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Choosing the right vehicle camera system

Side-view camera

Emily Hardy from Brigade Electronics provides some technical insight and useful advice

VEHICLE camera systems have become commonplace on HGVs, trucks, construction vehicles and heavy equipment. As well as aiding driver manoeuvrability, they support road and site safety by eliminating vehicle blind spots and helping to prevent incidents. However, deciding which vehicle camera to install can be difficult, so what camera options are available, how should they be applied and is it worth upgrading to high-definition (HD) format.

Front-view cameras
Recommended for: machinery, road-going haulage and delivery vehicles

Due to the size and elevated driver position of machinery and trucks, a blind spot often exists to the front. A front-view camera will eliminate this blind spot and help to prevent front vehicle damage. When choosing a camera, it is worth bearing in mind health and safety directives in particular sectors to ensure that these are fully covered.

For example, ISO 5006 stipulates that operators of earthmoving machinery must be able to see a person 1.5m high within a 1m perimeter around the machine. Additionally, for HGVs, blind-spot directive 2003/97/EC (Class VI) stipulates that a front-view camera is mandatory for forward speeds below 30km/h.

Side-view cameras
Recommended for: road-going vehicles, including HGVs, construction, waste and refuse vehicles

The nearside blind spot is accountable for many collisions. Most cyclist fatalities happen at low speeds, typically at road junctions and when pulling away from a stationary position.

Rear-view cameras
Recommended for: all vehicles

Regardless of the type of vehicle, the rear blind spot is a huge problem, with 90% of reversing incidents occurring off road, whilst a quarter of workplace deaths are caused by reversing vehicles. Reversing cameras are, therefore, a crucial piece of technology to prevent costly collisions, reduce damage and save lives.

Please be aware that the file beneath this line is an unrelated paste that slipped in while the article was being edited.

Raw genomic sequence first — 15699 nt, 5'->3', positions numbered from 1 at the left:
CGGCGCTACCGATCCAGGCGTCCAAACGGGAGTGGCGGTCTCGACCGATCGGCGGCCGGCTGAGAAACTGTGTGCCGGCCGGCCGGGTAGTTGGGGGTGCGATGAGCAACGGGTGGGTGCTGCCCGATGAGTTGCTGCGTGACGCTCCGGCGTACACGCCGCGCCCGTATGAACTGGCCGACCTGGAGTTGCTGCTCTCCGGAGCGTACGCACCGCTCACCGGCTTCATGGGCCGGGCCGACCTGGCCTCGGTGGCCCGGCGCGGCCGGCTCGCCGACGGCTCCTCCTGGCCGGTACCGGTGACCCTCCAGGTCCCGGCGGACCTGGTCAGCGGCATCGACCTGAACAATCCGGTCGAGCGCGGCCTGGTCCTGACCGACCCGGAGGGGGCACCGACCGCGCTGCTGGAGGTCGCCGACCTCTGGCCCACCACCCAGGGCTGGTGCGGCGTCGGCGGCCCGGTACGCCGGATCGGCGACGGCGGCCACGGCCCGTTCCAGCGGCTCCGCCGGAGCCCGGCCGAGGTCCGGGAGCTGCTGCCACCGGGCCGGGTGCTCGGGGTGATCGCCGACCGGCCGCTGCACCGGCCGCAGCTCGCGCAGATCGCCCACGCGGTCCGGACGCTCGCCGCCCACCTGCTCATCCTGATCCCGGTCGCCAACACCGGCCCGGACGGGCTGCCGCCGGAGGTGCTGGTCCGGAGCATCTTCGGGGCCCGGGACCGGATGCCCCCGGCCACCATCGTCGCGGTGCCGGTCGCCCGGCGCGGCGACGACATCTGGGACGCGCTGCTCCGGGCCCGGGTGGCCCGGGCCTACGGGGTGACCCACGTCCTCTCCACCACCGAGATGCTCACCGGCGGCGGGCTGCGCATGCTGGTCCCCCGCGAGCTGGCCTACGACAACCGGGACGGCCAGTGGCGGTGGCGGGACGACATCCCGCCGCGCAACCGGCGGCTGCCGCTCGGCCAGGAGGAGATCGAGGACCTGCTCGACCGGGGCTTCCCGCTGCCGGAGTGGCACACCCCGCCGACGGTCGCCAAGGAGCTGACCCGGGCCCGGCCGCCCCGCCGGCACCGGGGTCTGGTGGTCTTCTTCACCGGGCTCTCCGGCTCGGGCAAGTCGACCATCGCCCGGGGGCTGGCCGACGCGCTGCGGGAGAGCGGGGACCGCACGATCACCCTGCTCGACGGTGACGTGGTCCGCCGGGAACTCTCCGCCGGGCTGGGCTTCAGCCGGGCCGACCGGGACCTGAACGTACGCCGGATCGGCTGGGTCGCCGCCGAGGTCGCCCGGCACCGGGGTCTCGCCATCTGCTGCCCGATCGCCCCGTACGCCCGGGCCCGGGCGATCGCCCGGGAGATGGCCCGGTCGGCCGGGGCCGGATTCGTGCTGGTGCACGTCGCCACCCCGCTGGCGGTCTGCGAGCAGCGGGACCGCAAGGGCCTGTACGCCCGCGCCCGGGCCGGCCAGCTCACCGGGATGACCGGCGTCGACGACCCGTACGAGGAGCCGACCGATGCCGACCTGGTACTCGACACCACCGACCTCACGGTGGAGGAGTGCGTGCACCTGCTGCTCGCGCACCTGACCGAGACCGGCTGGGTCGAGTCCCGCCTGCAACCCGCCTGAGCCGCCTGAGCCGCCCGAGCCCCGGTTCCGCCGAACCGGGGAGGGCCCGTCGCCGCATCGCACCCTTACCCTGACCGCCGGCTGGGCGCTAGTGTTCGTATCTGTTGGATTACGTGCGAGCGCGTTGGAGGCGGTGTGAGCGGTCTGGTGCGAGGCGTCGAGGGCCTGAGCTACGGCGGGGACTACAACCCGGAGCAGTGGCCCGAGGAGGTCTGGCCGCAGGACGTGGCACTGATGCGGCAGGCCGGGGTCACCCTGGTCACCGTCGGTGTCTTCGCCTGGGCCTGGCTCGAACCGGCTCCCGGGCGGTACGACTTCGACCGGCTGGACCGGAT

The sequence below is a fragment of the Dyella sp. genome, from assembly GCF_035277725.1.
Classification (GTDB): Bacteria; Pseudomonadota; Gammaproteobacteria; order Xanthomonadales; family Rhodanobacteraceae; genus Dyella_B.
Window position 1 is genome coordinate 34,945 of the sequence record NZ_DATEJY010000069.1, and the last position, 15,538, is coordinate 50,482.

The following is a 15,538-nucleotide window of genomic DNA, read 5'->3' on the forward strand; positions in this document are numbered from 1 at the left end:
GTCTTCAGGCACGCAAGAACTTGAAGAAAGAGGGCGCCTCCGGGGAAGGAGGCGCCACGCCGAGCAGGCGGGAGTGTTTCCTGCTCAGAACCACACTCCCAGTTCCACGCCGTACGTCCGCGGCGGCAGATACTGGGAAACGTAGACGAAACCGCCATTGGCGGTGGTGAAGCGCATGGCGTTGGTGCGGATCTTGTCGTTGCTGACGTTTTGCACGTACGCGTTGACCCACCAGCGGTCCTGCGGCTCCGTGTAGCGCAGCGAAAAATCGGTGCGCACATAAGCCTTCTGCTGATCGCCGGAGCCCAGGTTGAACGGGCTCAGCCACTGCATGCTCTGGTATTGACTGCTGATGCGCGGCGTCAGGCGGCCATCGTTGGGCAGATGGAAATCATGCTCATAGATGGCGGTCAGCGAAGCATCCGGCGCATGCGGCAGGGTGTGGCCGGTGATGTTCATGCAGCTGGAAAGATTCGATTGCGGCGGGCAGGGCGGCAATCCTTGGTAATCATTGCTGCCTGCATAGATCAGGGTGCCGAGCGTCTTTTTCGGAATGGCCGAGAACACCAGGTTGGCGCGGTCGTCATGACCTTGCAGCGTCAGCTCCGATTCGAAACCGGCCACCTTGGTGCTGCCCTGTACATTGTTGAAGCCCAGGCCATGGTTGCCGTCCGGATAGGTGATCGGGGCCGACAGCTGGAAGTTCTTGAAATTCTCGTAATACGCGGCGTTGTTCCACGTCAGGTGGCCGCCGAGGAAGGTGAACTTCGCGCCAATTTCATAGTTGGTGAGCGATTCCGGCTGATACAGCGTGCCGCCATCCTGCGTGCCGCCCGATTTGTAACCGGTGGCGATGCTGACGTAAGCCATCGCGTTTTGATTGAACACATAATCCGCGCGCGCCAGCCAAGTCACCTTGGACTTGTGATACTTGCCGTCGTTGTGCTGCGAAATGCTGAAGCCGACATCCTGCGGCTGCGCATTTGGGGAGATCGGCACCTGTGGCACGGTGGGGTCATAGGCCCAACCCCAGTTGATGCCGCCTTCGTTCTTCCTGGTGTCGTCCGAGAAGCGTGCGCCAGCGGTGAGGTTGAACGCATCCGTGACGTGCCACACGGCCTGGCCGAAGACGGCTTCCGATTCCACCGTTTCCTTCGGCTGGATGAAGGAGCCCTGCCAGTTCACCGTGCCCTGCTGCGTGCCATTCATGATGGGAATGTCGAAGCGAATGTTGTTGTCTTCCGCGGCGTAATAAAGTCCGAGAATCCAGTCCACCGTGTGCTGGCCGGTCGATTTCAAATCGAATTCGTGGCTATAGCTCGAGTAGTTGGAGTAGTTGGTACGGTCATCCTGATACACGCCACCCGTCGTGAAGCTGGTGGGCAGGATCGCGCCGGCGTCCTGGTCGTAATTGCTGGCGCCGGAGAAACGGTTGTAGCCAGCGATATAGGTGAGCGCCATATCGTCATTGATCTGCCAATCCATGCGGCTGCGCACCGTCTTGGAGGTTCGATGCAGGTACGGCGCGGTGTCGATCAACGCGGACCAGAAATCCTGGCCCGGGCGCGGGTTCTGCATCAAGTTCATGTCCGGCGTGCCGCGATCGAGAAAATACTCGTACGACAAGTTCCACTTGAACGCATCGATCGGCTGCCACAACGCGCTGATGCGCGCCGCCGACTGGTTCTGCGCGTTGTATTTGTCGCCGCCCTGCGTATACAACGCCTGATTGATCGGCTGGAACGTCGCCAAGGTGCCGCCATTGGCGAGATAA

360-degree cameras
Recommended for: all vehicles

Intelligent camera monitor systems, such as Brigade’s Backeye 360, are designed to assist low-speed manoeuvring by providing the driver with a complete all-round view of the vehicle in real time.

Ultra-wide-angle cameras mounted to the front, sides and rear of the vehicle capture the surrounding areas, including all blind spots. Simultaneous images from these cameras are processed and ‘video stitched’ resulting in a 360-degree bird’s-eye view in a single image.

Shutter cameras
Recommended for: construction, quarrying, and waste and recycling

A shutter camera can improve the life and visibility of a reversing camera considerably. Where vehicles operate in harsh environments, reversing cameras usually accumulate dirt and dust on the lens, which can block the driver’s view and render the camera useless. The shutter protects the camera by only revealing the lens when it is in use, reducing its exposure time significantly. Brigade’s shutter camera can operate temperature as low as –40 degrees C and has built-in heaters to melt ice, allowing it to function effectively even in extreme temperatures.

Vehicle CCTV cameras
Used for: recording footage both inside and outside a vehicle

Incidents involving vehicles are time-consuming issues to resolve. Where there are conflicting reports of actual events or when trying to prove a staged accident, having recorded footage means companies can make major cost savings in the long-term. More importantly, such footage can also support the driver, who is often the subject of increased scrutiny after an incident. Vehicle CCTV cameras provide an accurate witness and irrefutable evidence in the case of an incident.

Should I use high-definition vehicle cameras?
Among the most recent additions to the vehicle camera system portfolio are high-definition (HD) cameras. These provide images in HD format, which are clearer and more defined. This makes HD particularly suitable for industries such as construction and quarrying where safety is a huge concern.

However, there are a number of factors to consider before making the jump to HD. For example, if a vehicle already has a CCTV system installed, it is most likely not compatible with the HD camera. Likewise, recording in HD format will require more data and, therefore, use up a lot more space on a hard drive or tear through the data allowance for cloud-based storage far more quickly.

In the event of a security incident, HD cameras are ideal for recording footage, supplying clearer images and making it easier to identify individuals, number plates and other important information that may be required as evidence.


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